Externally, a poultice of leaves applied to inflamed swellings has been helpful.
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Formulas or Dosages

Prolonged use of borage is not advisable.

Infusion: use 1 tsp. dried flowers or 2-3 tsp. dried leaves with 1/2 cup water; steep for 5 minutes and strain. Take for 1 week at a time.
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Nutrient Content

Potassium
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How Sold

Extract: mix 1 tsp. of extract in juice; drink daily.

Capsules: take up to 3 capsules per day.
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Warning

Contact with the fresh leaves may cause dermatitis in sensitive persons.
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Resource Links

LiveStrong.com: How Does Borage Oil Help the Body?

LiveStrong.com: Borage Supplements

LiveStrong.com: Borage Oil & Eczema

LiveStrong.com: Borage Oil & Bilberry

Memorial Sloan-Kettering Cancer Center: Borage

U.S. National Library of Medicine: Borage Seed Oil

Bastyr University: Borage Oil Relieves Periodontitis

PubMed.gov: Borage oil in the treatment of atopic dermatitis.

PubMed.gov: Clinical inquiries. Do nonmedicated topicals relieve childhood eczema?

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Bibliography

Buy It! The Herb Book, by John Lust, Bantam Books, 666 Fifth Avenue, New York, NY. copyright 1974.

Buy It! The Herbalist Almanac, by Clarence Meyer, Meyerbooks, publisher, PO Box 427, Glenwood, Illinois 60425, copyright 1988, fifth printing, 1994

Herbal Gardening, compiled by The Robison York State Herb Garden, Cornell Plantations, Matthaei Botanical Gardens of the University of Michigan, University of California Botanical Garden, Berkeley., Pantheon Books, Knopf Publishing Group, New York, 1994, first edition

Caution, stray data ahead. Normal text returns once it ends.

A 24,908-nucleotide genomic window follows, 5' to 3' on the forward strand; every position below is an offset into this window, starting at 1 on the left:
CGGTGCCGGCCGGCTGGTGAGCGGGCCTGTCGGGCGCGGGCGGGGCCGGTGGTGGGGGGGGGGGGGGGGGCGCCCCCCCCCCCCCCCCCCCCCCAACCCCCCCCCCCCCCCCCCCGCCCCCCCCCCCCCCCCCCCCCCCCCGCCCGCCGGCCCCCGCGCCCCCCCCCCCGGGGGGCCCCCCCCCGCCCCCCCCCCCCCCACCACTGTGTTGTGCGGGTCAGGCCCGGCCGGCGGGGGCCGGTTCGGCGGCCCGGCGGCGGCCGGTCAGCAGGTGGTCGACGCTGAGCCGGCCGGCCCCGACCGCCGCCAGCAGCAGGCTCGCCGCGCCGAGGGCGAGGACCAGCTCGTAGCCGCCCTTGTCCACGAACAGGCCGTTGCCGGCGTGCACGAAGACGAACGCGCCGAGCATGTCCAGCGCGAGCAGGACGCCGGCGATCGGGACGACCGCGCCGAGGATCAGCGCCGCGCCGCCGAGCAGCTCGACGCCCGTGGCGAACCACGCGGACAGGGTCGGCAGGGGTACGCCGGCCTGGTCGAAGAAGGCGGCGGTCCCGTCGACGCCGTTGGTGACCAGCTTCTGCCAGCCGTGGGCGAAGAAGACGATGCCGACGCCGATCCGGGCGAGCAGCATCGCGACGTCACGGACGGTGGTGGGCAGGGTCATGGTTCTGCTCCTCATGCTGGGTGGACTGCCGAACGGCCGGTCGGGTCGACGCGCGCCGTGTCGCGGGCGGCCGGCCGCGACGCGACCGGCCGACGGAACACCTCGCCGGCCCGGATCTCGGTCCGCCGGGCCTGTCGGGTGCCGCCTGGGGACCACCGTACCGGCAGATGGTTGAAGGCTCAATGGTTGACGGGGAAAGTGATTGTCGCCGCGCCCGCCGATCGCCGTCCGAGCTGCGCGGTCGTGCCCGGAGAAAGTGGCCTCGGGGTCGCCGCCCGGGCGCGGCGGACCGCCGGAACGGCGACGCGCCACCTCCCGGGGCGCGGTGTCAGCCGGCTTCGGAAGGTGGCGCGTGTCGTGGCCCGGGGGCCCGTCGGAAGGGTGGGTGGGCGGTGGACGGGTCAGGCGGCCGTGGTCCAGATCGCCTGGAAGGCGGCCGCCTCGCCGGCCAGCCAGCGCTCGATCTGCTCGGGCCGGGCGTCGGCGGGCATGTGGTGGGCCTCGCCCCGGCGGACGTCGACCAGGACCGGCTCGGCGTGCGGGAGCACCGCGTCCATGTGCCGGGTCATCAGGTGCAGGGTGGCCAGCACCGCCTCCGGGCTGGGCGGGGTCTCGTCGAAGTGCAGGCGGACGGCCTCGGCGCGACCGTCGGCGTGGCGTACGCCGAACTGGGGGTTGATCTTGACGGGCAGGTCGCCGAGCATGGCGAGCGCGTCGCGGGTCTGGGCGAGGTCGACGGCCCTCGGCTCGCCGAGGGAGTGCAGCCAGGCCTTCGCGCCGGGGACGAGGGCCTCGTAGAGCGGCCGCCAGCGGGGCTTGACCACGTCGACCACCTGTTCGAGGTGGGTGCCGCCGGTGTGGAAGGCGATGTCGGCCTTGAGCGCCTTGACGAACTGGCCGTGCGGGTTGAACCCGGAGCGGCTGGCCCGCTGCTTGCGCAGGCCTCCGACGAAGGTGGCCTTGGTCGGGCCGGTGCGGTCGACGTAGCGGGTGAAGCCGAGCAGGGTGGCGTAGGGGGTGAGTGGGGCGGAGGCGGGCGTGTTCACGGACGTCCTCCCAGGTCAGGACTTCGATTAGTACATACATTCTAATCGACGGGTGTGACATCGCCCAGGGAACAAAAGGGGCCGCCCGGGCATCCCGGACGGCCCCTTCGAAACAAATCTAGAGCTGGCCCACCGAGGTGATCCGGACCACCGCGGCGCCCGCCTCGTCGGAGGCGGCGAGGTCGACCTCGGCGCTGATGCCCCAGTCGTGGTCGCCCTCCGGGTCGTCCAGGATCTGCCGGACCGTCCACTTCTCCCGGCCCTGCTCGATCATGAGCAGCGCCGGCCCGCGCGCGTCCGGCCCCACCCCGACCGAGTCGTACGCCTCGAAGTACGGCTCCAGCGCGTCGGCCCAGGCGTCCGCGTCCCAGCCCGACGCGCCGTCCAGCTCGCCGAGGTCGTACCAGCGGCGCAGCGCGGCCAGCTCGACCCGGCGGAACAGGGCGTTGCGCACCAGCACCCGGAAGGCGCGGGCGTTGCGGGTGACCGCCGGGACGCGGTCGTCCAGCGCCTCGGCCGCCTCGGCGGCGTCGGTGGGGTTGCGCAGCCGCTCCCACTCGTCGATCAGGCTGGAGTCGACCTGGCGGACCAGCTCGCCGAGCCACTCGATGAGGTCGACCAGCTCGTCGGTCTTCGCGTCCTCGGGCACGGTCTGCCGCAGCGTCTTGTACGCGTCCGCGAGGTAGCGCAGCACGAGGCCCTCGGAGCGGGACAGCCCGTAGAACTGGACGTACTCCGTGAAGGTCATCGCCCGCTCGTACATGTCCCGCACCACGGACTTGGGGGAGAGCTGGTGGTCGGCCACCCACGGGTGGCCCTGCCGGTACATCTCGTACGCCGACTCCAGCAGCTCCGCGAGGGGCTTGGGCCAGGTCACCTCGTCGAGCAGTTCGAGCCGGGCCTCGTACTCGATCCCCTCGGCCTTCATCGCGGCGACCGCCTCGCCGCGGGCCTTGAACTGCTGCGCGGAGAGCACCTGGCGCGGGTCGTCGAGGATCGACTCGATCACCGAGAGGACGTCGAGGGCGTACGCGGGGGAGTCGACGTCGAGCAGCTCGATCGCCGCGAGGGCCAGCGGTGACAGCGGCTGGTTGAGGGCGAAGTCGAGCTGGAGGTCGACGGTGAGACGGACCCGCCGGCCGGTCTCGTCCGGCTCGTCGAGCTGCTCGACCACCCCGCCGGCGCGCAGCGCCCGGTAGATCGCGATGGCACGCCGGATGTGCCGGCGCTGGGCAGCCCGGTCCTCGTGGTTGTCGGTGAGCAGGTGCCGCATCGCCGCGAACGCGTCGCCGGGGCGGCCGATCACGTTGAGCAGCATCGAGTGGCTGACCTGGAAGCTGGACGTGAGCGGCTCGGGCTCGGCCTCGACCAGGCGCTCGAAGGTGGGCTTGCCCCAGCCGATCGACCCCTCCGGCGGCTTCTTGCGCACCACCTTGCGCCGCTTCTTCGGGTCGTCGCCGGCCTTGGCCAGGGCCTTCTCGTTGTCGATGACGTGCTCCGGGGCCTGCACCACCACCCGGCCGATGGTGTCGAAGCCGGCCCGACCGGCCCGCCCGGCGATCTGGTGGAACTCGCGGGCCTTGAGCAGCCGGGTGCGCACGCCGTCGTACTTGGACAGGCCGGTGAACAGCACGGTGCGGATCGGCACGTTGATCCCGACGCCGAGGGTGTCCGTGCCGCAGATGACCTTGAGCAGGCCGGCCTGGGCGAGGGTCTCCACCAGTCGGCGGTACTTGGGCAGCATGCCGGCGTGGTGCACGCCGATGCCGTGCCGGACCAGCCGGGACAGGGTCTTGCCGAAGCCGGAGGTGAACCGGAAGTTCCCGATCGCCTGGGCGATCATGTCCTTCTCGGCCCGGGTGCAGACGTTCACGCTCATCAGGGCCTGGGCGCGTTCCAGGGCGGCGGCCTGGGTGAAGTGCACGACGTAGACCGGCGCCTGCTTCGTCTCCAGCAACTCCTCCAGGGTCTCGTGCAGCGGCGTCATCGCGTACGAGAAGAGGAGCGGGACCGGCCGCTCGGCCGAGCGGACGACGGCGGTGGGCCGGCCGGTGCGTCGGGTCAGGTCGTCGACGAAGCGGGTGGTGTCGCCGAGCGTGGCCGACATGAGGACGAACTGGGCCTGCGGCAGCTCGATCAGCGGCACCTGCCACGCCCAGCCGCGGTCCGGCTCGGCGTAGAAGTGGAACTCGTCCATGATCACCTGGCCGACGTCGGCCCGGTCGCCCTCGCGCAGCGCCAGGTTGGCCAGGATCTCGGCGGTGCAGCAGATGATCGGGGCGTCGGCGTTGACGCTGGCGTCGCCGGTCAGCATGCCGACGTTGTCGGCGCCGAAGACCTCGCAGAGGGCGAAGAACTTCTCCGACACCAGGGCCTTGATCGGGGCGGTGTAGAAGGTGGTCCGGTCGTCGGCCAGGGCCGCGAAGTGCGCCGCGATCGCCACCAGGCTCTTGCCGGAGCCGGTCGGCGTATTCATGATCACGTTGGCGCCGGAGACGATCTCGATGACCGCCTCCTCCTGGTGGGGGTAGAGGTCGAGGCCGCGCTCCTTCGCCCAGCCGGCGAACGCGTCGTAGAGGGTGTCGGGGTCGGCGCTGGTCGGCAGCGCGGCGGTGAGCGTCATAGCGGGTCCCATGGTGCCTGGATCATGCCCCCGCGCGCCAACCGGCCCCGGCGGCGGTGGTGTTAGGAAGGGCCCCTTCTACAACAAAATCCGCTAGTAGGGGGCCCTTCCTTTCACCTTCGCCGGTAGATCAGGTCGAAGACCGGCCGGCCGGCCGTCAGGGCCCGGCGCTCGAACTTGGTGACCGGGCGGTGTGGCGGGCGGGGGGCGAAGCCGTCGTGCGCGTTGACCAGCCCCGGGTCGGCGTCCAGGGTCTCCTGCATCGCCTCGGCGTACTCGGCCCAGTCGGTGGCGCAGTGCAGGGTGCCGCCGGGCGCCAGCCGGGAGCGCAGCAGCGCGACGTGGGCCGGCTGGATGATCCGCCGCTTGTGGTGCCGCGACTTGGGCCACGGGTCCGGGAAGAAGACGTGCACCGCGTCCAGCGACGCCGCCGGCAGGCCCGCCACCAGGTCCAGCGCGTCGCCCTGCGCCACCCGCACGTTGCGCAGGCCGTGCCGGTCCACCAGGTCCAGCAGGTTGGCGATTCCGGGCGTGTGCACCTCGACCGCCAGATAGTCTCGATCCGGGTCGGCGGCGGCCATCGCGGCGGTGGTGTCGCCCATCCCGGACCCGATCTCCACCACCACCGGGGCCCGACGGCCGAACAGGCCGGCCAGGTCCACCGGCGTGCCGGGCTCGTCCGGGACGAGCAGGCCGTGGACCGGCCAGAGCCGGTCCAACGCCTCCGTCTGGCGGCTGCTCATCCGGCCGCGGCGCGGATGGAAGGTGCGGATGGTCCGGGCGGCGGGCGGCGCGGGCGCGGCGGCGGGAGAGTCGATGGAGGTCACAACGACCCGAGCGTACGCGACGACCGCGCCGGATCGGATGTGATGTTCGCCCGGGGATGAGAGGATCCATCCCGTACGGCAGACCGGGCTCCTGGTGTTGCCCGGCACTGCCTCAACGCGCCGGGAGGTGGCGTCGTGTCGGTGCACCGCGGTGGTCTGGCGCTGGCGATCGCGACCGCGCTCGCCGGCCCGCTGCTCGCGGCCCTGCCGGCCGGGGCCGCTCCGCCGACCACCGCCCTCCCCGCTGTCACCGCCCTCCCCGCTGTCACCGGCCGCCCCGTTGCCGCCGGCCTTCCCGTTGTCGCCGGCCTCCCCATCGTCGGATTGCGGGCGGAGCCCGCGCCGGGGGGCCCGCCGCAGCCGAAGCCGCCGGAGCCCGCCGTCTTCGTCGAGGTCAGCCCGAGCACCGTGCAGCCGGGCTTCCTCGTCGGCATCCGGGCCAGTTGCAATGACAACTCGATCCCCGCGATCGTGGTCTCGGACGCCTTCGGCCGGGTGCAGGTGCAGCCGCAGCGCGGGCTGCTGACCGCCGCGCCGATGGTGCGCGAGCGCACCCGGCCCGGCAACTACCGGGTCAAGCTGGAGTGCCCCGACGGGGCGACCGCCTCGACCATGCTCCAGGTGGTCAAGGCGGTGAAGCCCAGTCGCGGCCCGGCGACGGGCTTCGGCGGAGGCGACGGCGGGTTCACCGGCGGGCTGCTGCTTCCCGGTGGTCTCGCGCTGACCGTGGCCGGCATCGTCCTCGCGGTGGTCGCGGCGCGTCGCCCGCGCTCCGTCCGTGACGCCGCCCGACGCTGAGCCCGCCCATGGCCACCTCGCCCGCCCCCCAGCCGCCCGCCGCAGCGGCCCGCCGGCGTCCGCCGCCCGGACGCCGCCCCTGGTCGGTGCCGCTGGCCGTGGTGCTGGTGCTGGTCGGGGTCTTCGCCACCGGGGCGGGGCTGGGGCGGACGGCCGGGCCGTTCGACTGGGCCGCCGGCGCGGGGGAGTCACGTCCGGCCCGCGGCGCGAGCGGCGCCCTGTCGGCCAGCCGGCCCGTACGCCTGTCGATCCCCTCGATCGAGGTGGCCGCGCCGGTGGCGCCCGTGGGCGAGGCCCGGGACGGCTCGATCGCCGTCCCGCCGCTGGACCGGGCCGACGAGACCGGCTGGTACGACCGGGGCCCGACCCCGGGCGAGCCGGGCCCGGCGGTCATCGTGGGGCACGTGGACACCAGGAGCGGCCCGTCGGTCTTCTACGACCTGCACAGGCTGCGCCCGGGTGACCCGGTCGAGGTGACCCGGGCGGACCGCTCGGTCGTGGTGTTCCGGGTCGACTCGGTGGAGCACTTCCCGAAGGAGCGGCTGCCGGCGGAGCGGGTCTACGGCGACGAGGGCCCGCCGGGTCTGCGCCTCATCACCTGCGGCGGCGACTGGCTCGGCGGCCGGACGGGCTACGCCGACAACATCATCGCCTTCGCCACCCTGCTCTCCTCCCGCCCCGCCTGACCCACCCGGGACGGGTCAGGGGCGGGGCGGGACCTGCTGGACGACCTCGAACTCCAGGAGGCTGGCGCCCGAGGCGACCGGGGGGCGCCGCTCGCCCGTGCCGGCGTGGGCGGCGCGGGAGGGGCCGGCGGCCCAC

Buy It!The Magic of Herbs, by David Conway, published by Jonathan Cape, Thirty Bedford Square, London, England. (Out of print)

Buy It! Planetary Herbology, by Michael Tierra, C.A., N.D., O.M.D., Lotus Press, PO Box 325, Twin Lakes. WI 53181., Copyright 1988, published 1992

Buy It! The Complete Medicinal Herbal, by Penelope Ody, Dorling Kindersley, Inc, 232 Madison Avenue, New York, NY 10016, First American Edition, copyright 1993

Buy It! Back to Eden, by Jethro Kloss; Back to Eden Publishing Co., Loma Linda, CA 92354, Original copyright 1939, revised edition 1994

Buy It! Old Ways Rediscovered, by Clarence Meyer, Meyerbooks, publisher, PO Box 427, Glenwood, Illinois 60425, published from 1954, print 1988

Buy It! Culpeper’s Complete Herbal & English Physician: Updated With 117 Modern Herbs, by Nicholas Culpeper, Meyerbooks, publisher, PO Box 427, Glenwood, Illinois 60425, 1990, (reprint of 1814)

Buy It! Earl Mindell’s Herb Bible, by Earl Mindell, R.Ph., Ph.D., Simon & Schuster/Fireside, Rockefeller Center 1230 Avenue of the Americas, New York, New York 10020

Buy It! The Yoga of Herbs: An Ayurvedic Guide to Herbal Medicine, by Dr. David Frawley & Dr. Vasant Lad, Lotus Press, Twin Lakes, Wisconsin, Second edition, 1988.

Buy It! Webster’s New World Dictionary, Third College Edition, Victoria Neufeldt, Editor in Chief, New World Dictionaries: A Division of Simon & Schuster, Inc., 15 Columbus Circle, New York, NY 10023

Buy It! The Rodale Herb Book: How to Use, Grow, and Buy Nature’s Miracle Plants (An Organic gardening and farming book), edited by William H. Hylton, Rodale Press, Inc. Emmaus, PA, 18049., 1974